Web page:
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Monday, June 24, 2024

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America's 'Radical Elders' continue their work for fairness, justice; SCOTUS upholds law disarming domestic abusers; Workplace adoption benefits help families, communities; Report examines barriers to successful post-prison re-entry in NC.

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A congresswoman celebrates Biden protections for mixed status families, Louisiana's Ten Commandments law faces an inevitable legal challenge, and a senator moves to repeal the strict 19th century anti-obscenity and anti-abortion Comstock Act.

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A Minnesota town claims the oldest rural Pride Festival while rural educators say they need support to teach kids social issues, rural businesses can suffer when dollar stores come to town and prairie states like South Dakota are getting help to protect grasslands.

WA Orca Births Good Sign but Population Still Threatened

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Monday, July 24, 2023   

There's good news for orcas off Washington's coast: Two new calves have been spotted among the endangered population. However, the births also punctuate the whales' dire situation.

Earlier this month, the Center for Whale Research confirmed the birth of two calves in the L-pod of the Southern Resident killer whales. They are the first additions to the L-pod in two years.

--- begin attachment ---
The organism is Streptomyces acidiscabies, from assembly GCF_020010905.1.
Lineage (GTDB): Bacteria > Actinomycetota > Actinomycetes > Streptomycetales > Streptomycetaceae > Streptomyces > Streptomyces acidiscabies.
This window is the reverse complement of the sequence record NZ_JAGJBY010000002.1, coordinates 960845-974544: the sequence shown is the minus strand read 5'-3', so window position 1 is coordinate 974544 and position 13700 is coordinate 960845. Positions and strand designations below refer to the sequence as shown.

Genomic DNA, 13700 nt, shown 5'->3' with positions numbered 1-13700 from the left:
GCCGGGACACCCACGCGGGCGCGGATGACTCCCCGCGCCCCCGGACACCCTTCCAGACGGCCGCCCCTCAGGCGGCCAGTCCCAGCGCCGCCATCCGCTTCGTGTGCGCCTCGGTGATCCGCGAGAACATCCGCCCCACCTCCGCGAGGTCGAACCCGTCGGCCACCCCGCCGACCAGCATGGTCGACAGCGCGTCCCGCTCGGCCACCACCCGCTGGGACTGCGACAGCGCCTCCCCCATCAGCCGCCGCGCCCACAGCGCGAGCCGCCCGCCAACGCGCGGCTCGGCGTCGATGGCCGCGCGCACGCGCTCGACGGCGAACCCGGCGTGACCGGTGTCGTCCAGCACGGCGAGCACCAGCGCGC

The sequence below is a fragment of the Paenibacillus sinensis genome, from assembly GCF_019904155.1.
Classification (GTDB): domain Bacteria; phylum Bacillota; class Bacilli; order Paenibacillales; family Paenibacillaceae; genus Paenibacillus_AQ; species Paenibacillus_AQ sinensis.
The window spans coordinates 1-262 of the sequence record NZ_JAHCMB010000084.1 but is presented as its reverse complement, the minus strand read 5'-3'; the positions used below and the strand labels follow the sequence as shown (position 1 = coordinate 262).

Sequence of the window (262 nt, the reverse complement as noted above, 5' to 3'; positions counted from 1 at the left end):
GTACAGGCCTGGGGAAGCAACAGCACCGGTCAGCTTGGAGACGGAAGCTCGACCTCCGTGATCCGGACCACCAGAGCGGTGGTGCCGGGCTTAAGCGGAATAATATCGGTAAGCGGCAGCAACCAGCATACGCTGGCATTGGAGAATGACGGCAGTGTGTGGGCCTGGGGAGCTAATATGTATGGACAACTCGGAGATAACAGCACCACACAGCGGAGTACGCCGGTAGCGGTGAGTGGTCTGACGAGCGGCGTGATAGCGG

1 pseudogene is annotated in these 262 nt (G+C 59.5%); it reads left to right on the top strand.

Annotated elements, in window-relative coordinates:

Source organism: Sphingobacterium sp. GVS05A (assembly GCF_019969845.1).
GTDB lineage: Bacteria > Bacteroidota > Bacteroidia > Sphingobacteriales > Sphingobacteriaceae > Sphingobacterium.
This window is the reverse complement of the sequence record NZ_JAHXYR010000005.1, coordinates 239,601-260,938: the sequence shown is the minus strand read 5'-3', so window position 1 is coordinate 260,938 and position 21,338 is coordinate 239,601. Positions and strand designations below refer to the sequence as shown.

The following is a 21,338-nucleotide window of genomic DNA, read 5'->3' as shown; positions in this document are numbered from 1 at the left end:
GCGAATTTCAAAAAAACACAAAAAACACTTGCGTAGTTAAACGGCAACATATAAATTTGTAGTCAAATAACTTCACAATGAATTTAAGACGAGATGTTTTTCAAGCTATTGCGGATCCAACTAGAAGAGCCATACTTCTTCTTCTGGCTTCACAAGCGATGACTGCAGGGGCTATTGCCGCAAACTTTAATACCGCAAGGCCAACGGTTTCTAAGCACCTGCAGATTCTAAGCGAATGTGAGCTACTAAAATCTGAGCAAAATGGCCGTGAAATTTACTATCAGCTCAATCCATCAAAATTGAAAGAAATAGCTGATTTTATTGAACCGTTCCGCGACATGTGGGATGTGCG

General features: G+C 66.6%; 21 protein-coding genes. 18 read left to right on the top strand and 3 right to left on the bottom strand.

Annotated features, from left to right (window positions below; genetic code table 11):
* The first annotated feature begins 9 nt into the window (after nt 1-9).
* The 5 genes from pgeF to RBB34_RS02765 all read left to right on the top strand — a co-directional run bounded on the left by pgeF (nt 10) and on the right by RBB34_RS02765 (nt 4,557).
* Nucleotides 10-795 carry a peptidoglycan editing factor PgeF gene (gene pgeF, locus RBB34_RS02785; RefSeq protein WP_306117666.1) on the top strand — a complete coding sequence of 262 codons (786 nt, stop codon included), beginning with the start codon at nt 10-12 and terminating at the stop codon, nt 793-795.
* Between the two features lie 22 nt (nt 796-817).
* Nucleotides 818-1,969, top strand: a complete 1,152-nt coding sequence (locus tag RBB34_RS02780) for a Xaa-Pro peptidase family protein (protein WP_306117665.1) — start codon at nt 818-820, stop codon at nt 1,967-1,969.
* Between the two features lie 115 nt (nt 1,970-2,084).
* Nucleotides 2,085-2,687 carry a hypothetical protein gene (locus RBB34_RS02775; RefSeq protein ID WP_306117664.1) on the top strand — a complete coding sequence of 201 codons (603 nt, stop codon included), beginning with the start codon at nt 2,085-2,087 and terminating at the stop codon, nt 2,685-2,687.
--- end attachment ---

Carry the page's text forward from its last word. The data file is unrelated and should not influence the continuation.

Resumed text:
John Rosapepe, Pacific Northwest representative for the Endangered Species Coalition, said the whales are still under threat, lacking food primarily because of four salmon-blocking dams in eastern Washington.

"Removing the dams and restoring the salmon on the lower Snake River is central in recovering the Southern Resident killer whale population," Rosapepe asserted.

Rosapepe pointed out nearly a dozen Southern Resident orcas are malnourished, including one pregnant whale. The addition of two calves increases the number frequenting the Salish Sea from 73 to 75.

The future of the four lower Snake River dams has been contentious for decades. Proponents of the dams say they provide important services, including barging, irrigation and hydropower. But Rosapepe argued recent developments could push forward efforts to remove them.

"Gov. [Jay] Inslee and Sen. [Patty] Murray had a study done where they brought together all the different studies, and it shows that we can replace these services," Rosapepe noted.

Final removal of the dams would require authorization from the federal government. In this year's legislative session, Washington state lawmakers provided funds for planning the transition away from the services the dams provide.

Disclosure: The Endangered Species Coalition contributes to our fund for reporting on Endangered Species and Wildlife. If you would like to help support news in the public interest, click here.


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